• The federal government is using private law firms to collect unpaid student loans. (NPR)

• As Ivanka Trump expands her role in the White House, U.S. trademark officials have steadily granted initial approval to a stream of new products bearing her name — intimate apparel, lounge wear and athletic clothing. (Bloomberg)

 

 

 

The Trump Administration

• President Donald Trump’s biggest legacy will be a reshaped court system that will probably be conservative for a long time. (Atlantic)

• Trump has replaced traditional forms of White House communication with direct but one-way messages via Twitter and speeches to friendly audiences. (Washington Post)

 

 

 

Happening in SCOTUS and Other Courts

• The U.S. Supreme Court is poised to act on Trump’s bid to reinstate his travel ban, which would suspend entry from six mostly Muslim countries for 90 days. A look at what to expect. (Bloomberg)

• A federal judge on Wednesday began trying to find 16 New Jersey residents who can be fair and impartial jurors in the September corruption trial of U.S. Senator Robert Menendez and a top donor. (Bloomberg)

• Big business wants the U.S. Supreme Court to uphold curbs on employee class actions, and now it has the White House on its team. (National Law Journal)

• In a key ruling last year, the Supreme Court left an opening for defendants to “pick off” class actions by depositing funds in lead plaintiffs’ accounts. But so far defendants’ attempts to use that loophole have made little progress in federal courts. (National Law Journal)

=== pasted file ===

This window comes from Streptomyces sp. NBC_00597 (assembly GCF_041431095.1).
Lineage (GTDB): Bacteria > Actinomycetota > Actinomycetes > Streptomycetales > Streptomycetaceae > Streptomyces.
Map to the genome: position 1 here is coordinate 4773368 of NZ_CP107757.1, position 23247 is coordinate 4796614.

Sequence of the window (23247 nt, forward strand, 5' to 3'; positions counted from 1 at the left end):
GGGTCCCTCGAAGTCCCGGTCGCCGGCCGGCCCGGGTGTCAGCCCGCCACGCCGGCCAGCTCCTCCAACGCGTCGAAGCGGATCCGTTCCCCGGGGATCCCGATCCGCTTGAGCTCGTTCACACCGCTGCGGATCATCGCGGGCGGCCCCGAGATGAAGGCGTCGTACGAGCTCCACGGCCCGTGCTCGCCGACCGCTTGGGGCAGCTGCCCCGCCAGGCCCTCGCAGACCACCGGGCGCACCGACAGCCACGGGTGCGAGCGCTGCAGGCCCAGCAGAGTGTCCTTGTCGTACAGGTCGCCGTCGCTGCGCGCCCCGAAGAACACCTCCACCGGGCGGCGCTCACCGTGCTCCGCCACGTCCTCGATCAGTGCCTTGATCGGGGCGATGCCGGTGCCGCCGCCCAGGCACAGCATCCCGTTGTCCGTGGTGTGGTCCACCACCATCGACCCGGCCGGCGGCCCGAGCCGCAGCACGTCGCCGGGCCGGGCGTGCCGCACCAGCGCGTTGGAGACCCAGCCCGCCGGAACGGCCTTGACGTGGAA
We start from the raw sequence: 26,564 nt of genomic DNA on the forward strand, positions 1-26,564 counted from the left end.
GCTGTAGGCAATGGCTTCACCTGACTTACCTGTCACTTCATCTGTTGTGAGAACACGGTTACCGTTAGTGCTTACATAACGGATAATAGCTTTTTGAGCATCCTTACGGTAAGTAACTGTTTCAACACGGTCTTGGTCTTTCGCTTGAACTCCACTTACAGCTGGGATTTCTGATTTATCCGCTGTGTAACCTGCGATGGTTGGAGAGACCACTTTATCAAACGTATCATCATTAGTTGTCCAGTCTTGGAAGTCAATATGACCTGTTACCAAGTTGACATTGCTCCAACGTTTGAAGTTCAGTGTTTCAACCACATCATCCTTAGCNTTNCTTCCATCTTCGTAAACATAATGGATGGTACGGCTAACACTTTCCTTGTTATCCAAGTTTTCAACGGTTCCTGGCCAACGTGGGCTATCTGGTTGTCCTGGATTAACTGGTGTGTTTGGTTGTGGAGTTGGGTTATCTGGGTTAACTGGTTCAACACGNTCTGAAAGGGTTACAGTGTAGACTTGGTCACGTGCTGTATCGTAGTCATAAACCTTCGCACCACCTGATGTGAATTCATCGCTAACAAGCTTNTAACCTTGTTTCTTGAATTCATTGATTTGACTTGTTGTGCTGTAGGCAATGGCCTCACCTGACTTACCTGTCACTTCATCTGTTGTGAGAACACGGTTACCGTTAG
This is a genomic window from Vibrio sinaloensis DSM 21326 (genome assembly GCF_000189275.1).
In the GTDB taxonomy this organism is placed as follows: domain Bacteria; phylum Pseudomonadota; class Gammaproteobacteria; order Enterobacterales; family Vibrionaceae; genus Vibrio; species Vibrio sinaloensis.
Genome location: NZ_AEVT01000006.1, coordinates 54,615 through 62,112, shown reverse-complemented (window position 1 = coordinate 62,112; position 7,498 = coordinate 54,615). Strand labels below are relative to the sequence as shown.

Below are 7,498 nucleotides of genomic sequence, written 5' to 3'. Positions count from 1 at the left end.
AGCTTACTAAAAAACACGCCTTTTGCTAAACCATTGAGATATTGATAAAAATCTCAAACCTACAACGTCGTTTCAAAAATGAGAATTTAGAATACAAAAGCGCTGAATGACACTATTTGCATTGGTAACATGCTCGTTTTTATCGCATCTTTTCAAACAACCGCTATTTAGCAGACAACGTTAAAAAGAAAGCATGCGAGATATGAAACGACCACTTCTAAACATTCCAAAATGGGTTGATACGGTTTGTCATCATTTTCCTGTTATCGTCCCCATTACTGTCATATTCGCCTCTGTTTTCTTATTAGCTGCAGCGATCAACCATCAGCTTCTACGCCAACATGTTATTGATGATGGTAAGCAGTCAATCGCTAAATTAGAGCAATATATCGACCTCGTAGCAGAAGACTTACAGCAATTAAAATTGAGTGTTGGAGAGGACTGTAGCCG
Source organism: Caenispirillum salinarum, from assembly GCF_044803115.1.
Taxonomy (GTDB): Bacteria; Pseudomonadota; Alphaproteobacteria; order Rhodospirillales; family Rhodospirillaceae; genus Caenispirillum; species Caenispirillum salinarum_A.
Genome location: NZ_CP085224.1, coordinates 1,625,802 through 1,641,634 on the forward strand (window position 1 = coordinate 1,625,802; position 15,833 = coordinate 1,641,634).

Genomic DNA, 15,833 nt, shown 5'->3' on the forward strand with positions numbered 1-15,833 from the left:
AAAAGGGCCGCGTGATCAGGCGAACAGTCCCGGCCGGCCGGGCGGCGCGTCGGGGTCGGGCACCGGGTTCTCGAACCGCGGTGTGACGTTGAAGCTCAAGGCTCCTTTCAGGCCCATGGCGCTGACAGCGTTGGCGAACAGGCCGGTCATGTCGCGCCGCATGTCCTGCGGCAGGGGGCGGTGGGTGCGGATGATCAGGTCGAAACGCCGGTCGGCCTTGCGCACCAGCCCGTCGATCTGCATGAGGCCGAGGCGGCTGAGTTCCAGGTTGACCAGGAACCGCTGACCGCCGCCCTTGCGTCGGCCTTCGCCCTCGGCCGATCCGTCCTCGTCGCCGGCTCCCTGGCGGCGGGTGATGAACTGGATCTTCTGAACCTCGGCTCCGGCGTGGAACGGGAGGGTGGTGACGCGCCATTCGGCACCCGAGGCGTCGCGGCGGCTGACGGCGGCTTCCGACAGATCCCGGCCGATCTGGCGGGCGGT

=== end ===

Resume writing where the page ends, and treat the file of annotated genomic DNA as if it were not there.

• A fatal plane crash in Colombia during shooting for a Tom Cruise movie has set off several lawsuits, including one in Atlanta federal court where one insurance company suing another for at least $450,000 in legal bills. (Daily Report Online)

 

 

 

Laterals, Moves, Law Firm Work

• Stroock & Stroock & Lavan’s corporate practice co-leader and private funds group chairman, Lior Ohayon, is leaving for Willkie Farr & Gallagher as a partner, while corporate lawyer, Armando Ramirez, already left for McDermott Will & Emery. The exits come a few months after Stroock lost about 10 lawyers from its corporate group. (New York Law Journal)

 

 

Technology

• News Corp., publisher of the Wall Street Journal and the Times of London, is holding “very advanced” discussions with Facebook Inc. about subscriptions to its content online, Chief Executive Officer Robert Thomson said. (Bloomberg)

 

 

Legal Education

• A Florida court set a Jan. 22, 2018, trial date for one of two men accused of killing Florida State University law professor Dan Markel in 2014. (Law.com)

• Opinion: As legal education faces a crisis of falling enrollment and bar-exam scores, the idea of law-firm ownership might sound tempting. But it would not work in practice, would not address the glut of lawyers on the market, or fix lack of diversity in the profession. (Above The Law)

 

 

Miscellaneous

• Boris Becker was declared bankrupt by a British court on Wednesday after the former tennis player failed to pay a long-standing debt. (Bloomberg)

• A Georgia judge jailed two lawyers who got into a fistfight in his courtroom while representing clients in a child custody hearing. (Florida-Times Union)

• Ever since it sank in battle off the coast of Colombia in 1708, the Spanish galleon San Jose has awakened conflicting claims, luring lawyers, guns and money. (Bloomberg View)

Compiled by Rick Mitchell and edited by Casey Sullivan.